Fit for work or job placement services may also be engaged to help an injured worker find new employment. ReCONNECT is a free service available to workers who have come to the end of their income support and need to transition into another phase. ReSkilling is another service available to workers who are not able to resume pre-injury duties or return to their former workplace.
Return to Work Coordinators
If a business in South Australia employs 30 or more workers for three or more months, they must have a trained and certified Return to Work Coordinator to provide support to injured workers. The Return to Work Coordinator has a pivotal role to play, liaising between the employer, employees, medical professionals and claims agent to monitor the progress of a worker, help them recover and help them return to work. As well as their involvement in ascertaining suitable duties for the worker and implementing the return to work plan, a Return to Work Coordinator can take steps to prevent the occurrence of further injuries in a workplace.
Return to Work Coordinators can be staff members or an external worker who is engaged specifically to fulfil this function. In either case, Return to Work Coordinators must have certain training, acquired through a training course that has been approved by ReturnToWork SA. Employers must inform RTWSA of the details of their appointed Return to Work Coordinator. A coordinator’s name and contact details must be displayed in the workplace. An employer who has two or more workplaces must appoint a contact person to provide assistance to the coordinator.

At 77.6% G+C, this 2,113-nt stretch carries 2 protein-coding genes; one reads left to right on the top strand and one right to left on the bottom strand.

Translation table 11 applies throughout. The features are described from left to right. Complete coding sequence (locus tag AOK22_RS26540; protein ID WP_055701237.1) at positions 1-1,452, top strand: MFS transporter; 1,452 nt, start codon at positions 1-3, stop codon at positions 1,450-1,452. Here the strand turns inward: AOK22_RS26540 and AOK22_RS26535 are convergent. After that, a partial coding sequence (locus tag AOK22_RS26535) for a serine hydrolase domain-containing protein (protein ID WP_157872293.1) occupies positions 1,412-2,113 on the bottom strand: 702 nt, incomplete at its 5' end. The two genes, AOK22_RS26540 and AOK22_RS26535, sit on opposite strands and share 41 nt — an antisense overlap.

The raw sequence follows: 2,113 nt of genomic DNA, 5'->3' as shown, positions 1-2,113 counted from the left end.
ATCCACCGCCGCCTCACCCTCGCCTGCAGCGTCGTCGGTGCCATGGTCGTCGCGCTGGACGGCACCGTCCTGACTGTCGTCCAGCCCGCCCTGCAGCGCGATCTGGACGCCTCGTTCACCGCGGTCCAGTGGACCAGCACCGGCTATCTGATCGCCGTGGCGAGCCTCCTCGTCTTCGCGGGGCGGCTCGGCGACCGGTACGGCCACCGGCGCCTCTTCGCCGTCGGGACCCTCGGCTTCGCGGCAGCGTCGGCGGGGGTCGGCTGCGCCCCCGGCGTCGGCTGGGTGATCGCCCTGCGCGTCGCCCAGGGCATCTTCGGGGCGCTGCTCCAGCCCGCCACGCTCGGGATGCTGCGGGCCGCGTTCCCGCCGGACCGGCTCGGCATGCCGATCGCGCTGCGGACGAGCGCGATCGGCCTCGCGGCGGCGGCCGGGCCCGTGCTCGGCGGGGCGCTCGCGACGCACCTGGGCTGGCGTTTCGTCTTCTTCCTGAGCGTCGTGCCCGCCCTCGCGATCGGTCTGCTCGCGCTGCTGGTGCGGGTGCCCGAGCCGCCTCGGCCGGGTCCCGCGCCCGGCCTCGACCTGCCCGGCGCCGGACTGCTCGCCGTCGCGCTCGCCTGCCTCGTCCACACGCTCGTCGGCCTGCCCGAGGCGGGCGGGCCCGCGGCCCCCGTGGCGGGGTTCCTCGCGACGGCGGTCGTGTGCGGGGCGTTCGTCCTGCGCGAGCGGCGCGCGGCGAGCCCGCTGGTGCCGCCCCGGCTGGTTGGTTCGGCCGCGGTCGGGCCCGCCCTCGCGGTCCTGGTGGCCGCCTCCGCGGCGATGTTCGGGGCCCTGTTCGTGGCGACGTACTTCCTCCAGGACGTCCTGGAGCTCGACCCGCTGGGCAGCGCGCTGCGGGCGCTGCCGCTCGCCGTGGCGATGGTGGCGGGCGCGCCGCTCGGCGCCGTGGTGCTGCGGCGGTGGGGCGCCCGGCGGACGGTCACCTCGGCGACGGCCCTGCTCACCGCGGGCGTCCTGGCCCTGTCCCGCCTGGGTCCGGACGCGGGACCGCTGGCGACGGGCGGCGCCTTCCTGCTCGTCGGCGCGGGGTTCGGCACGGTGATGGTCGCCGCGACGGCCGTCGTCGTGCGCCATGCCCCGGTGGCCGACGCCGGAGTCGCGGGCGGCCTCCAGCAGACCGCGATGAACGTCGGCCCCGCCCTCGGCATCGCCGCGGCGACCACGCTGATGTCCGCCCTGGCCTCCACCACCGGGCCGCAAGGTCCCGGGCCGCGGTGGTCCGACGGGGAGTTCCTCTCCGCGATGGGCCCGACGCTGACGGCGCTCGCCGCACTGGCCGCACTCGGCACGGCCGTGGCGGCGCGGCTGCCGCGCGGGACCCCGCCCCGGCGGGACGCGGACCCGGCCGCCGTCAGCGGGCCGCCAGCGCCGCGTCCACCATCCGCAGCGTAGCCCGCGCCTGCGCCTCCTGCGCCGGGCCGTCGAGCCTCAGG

Further employer responsibilities
Employers also have further responsibilities when a worker is returning to work after an injury. These include:
- Maintaining confidentiality
Employers are obligated to maintain the confidentiality of the individual’s personal and medical information to protect it against unauthorised use or misuse.
- Communicating to other staff
Employers must ensure that other people in the workplace are aware of the return to work plan and how they are expected to support or contribute to it.
- Implement policies and procedures
Employers may be tasked with implementing policies and/or procedures that outline the return to work obligations and expectations of all stakeholders.
- Dispute resolution
Employers must communicate to staff about the dispute resolution avenues that are available to them.
For more information about return to work compliance guidelines, click the link on this page. The compliance document linked to on this page also contains information about how non-compliance issues are investigated and dealt with by RTWSA.
Notifiable incidents and noticeboard requirements
Employers must display the Return to Work Coordinator’s name and contact details in workplaces.
Information in this article is correct at the time of publication. While comprehensive, this is not an exhaustive guide to the RTW requirements in South Australia and ReturnToWork SA is the best source of information for this. If you’d like to know more about implementing an effective RTW program in your workplace, get in touch with Recovery Partners by calling 1300 OHS RTW (647 789) or emailing email@example.com.
Recovery Partners provides personalised service to customers in all areas of workplace safety and occupational rehabilitation. If you’d like to chat about how we can help you, call Recovery Partners on 1300 OHS RTW (647 789) or email firstname.lastname@example.org.
Disclaimer – these articles are provided to supply general safety information to people responsible for OHS in their organisation. They are general in nature and do not substitute for legal and/or professional advice. We always suggest that organisations obtain information specific to their needs. Additional information can be found at www.workcover.nsw.au